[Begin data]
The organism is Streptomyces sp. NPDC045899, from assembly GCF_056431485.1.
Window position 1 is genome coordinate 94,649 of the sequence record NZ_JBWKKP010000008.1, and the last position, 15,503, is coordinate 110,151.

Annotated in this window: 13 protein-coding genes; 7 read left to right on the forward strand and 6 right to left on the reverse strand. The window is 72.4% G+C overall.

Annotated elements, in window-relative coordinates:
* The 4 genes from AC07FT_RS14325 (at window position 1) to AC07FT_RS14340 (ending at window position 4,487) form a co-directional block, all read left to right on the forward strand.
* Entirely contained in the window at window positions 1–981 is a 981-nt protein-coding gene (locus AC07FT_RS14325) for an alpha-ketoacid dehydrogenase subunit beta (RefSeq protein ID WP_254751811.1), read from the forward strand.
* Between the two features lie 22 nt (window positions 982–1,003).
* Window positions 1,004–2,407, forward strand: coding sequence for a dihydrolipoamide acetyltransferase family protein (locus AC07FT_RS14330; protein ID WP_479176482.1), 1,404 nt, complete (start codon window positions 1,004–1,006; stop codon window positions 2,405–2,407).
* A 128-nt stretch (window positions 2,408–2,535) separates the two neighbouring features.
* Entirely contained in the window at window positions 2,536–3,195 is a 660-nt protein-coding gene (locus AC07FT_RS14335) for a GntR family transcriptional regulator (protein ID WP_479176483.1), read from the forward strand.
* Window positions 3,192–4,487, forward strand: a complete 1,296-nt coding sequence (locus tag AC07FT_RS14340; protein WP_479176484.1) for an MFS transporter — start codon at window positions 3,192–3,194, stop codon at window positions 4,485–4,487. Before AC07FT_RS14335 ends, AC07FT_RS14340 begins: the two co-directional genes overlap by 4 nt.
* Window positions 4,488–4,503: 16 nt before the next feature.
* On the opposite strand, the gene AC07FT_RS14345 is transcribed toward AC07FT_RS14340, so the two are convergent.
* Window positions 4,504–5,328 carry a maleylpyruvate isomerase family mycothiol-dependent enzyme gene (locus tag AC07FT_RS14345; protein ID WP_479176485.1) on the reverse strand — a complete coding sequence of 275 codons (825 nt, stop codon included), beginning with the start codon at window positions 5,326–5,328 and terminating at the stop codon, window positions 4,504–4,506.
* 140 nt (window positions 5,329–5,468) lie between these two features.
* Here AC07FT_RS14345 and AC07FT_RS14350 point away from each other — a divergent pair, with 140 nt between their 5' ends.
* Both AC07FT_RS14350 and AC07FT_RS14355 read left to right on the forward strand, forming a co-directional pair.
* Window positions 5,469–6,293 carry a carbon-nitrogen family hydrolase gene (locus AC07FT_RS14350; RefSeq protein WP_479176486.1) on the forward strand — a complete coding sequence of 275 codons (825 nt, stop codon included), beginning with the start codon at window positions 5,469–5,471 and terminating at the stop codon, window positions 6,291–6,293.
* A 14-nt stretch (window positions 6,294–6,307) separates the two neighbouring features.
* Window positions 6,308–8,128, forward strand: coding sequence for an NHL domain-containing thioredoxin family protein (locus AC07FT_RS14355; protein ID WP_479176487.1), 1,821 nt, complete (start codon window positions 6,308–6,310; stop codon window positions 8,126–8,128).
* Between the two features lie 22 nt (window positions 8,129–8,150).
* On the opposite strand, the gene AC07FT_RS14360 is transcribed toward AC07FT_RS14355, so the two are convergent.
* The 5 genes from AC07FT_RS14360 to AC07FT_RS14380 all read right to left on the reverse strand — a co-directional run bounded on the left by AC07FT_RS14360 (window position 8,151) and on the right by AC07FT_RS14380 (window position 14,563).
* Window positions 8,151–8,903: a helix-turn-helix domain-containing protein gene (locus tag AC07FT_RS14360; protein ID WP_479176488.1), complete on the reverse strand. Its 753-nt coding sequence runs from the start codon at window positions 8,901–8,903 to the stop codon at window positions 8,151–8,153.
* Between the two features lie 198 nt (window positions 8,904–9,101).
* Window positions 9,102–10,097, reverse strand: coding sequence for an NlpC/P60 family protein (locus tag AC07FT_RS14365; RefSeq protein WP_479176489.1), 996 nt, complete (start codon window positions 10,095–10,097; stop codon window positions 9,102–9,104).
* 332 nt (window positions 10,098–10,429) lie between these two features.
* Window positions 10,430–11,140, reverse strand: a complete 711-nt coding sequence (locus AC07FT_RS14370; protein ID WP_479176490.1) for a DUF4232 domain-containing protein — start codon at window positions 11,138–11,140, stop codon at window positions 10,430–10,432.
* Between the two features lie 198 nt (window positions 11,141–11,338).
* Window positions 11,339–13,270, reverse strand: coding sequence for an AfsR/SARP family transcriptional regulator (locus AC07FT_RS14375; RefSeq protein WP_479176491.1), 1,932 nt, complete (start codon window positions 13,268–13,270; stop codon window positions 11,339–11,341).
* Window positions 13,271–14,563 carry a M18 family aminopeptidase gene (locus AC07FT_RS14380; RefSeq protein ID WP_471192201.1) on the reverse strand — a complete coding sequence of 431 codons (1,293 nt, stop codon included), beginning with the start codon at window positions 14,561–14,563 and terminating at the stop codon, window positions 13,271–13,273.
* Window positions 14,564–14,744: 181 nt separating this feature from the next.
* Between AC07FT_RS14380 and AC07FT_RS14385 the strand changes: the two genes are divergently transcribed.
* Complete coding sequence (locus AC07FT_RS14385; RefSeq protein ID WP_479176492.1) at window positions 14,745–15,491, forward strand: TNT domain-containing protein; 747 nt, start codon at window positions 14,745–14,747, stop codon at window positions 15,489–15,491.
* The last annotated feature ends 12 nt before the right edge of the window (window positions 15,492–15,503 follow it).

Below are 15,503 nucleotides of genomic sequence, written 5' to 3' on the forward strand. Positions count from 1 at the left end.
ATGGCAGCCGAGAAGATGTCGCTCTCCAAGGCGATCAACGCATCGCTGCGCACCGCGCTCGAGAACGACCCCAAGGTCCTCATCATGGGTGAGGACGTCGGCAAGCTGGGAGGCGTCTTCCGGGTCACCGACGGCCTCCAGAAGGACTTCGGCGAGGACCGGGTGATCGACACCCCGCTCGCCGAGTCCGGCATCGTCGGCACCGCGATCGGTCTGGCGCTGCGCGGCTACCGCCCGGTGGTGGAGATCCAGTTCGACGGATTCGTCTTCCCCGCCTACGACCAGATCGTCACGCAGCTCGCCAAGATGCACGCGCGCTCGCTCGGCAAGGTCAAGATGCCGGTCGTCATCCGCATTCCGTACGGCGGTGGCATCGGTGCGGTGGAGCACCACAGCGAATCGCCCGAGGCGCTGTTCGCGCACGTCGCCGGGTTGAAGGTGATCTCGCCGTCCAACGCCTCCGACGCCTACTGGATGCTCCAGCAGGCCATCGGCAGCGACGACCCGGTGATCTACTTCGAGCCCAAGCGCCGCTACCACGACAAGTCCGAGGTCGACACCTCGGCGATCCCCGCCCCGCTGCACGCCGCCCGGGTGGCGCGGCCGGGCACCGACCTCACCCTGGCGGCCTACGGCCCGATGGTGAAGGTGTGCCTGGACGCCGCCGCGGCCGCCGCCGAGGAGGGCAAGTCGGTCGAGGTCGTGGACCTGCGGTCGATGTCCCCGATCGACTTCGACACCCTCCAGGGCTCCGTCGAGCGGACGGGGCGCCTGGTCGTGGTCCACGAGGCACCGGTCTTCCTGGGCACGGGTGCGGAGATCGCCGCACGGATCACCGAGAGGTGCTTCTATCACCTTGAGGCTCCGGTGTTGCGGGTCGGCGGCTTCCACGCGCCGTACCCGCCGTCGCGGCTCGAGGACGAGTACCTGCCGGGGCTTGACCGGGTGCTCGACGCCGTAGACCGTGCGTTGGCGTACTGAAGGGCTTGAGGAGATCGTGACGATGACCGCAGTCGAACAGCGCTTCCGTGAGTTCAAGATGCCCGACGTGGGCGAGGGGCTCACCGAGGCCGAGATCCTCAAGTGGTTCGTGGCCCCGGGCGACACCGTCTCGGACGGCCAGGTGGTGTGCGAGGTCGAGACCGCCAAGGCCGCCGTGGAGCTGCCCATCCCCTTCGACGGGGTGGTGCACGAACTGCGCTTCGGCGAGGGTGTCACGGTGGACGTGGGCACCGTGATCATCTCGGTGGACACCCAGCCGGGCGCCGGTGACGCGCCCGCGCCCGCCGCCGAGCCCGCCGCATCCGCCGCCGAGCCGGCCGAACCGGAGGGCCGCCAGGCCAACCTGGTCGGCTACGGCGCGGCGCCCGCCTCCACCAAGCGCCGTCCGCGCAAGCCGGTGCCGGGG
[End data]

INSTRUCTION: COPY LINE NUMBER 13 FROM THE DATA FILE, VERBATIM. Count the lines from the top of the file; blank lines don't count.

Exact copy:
* On the opposite strand, the gene AC07FT_RS14345 is transcribed toward AC07FT_RS14340, so the two are convergent.